Stoc+ project encourages flock keepers to regularly assess body condition
Vets are encouraging sheep farmers to conduct body condition assessments to maximise the productivity of their flocks and reduce potential health and welfare problems.
Scoring is a simple, effective and cheap management tool for all flock owners to use to evaluate the body reserves of adult sheep. To assess the amount of fat cover and muscle mass, flock keepers can carry out a simple manual check of the animal.
Through the Stoc+ animal health planning project, Hybu Cig Cymru – Meat Promotion Wales (HCC) is encouraging farmers to conduct body condition scoring.
Emlyn Roberts of Esgairgawr farm in Rhyd-y-main, Dolgellau believes that Body condition scoring is a great asset on his farm.
On his hill farm, Roberts has a flock of over 800 Meirionnydd Welsh Mountain ewes and a herd of Welsh Black cattle and is part of the Hill Ram Scheme and Stoc+, two elements of HCC’s strategic Red Meat Development Programme.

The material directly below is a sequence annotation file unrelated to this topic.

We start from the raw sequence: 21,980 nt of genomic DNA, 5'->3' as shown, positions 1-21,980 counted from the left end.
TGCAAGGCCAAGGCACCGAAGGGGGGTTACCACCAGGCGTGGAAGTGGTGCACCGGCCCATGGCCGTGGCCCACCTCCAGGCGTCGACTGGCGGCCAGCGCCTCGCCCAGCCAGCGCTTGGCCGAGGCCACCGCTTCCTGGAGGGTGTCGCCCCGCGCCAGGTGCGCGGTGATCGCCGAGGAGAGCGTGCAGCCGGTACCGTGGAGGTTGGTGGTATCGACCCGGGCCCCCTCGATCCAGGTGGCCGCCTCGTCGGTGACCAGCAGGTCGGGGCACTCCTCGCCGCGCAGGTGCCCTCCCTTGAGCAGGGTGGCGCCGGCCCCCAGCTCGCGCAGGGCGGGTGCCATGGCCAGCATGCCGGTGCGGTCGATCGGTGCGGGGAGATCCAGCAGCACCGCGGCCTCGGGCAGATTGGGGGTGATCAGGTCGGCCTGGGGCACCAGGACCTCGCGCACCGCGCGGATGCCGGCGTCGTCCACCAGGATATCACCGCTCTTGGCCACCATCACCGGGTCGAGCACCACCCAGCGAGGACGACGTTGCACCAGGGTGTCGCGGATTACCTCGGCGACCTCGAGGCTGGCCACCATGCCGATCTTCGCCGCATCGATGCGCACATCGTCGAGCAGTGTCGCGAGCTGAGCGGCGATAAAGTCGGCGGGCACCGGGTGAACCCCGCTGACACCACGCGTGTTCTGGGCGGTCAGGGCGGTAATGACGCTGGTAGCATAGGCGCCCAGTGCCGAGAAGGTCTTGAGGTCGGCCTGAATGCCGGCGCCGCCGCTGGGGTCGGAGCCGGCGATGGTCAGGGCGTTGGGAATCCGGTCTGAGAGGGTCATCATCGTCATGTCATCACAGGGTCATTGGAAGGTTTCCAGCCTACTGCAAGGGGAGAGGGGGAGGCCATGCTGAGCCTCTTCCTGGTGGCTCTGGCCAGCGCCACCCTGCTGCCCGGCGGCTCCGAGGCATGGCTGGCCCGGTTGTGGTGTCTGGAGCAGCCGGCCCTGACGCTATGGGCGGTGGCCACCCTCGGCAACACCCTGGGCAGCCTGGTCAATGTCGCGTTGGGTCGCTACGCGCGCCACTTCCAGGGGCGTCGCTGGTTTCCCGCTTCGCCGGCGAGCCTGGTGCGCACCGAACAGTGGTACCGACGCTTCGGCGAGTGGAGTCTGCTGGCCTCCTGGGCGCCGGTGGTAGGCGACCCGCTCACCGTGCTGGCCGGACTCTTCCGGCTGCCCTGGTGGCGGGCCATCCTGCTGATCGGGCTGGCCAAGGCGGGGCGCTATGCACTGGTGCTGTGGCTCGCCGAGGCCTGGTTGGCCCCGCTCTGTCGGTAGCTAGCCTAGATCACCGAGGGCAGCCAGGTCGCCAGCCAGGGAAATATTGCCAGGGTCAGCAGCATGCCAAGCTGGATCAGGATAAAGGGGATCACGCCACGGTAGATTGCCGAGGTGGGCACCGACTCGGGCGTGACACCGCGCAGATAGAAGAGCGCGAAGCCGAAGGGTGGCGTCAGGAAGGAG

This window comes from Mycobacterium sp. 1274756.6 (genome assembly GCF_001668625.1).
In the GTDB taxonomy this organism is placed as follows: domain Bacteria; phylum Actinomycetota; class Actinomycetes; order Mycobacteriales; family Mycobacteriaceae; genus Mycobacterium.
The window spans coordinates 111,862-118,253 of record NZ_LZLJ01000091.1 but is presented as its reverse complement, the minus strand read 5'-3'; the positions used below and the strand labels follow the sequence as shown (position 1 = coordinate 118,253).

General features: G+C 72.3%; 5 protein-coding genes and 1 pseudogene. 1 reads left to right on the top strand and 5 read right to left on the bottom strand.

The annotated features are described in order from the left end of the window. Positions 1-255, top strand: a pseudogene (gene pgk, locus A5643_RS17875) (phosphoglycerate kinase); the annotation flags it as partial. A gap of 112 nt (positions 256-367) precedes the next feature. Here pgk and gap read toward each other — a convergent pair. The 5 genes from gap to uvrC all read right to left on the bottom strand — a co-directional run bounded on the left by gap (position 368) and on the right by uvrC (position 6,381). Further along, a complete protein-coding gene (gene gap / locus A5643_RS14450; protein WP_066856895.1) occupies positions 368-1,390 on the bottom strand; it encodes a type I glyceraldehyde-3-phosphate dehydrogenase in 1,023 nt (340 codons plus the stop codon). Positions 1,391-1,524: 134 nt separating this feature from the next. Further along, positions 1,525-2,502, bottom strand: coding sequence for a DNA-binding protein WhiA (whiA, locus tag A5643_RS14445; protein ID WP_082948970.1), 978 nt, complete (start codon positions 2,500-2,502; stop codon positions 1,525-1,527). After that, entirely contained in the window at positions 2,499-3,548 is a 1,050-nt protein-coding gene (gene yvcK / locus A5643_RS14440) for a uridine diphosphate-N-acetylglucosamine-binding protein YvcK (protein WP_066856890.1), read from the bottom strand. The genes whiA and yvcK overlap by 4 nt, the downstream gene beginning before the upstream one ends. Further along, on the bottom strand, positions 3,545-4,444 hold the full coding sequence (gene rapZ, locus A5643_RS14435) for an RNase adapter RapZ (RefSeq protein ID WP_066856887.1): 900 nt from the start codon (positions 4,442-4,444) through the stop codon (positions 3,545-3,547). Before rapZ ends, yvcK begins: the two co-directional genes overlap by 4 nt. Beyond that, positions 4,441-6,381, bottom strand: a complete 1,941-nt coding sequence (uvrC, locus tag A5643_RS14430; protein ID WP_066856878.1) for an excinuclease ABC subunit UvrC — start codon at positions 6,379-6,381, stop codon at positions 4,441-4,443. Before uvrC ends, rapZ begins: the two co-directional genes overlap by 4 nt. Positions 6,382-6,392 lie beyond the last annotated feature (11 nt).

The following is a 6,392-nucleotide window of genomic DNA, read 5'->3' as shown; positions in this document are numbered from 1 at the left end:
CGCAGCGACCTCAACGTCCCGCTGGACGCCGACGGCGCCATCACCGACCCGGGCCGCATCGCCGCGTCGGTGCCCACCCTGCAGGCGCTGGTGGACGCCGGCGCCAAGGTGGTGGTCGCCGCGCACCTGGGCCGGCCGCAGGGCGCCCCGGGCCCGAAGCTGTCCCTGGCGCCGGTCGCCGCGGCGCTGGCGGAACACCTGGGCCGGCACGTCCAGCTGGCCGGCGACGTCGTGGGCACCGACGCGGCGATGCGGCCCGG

Roberts said: “Body condition scoring is of great importance here at Esgairgawr, as it’s crucial to get the ewes in the right condition pre-tupping and pre-lambing. Body condition scoring is a vital tool for the ewes to thrive and perform on the mountain. Combined with recording the performance, we have to make sure the ewes are in optimum condition to maximise production.”
Claire Jones of Dolgellau Vets, who is one of the Stoc+ vet Ambassadors and Roberts’ vet practice explained: “Body condition scoring at weaning or at the very latest, eight weeks before tupping is vital.
“By assessing score at this time, there is an opportunity to adjust the management of individual ewes if the score is too low or too high.
It takes approximately eight weeks to increase one condition score in a typical situation, so monitoring the flock regularly is beneficial.
“Body condition scoring is particularly useful on hill farms where the physical conditions imposed by the changeable weather and poorer grazing impose significantly greater stresses than in the low land situation, but is beneficial for all flocks.”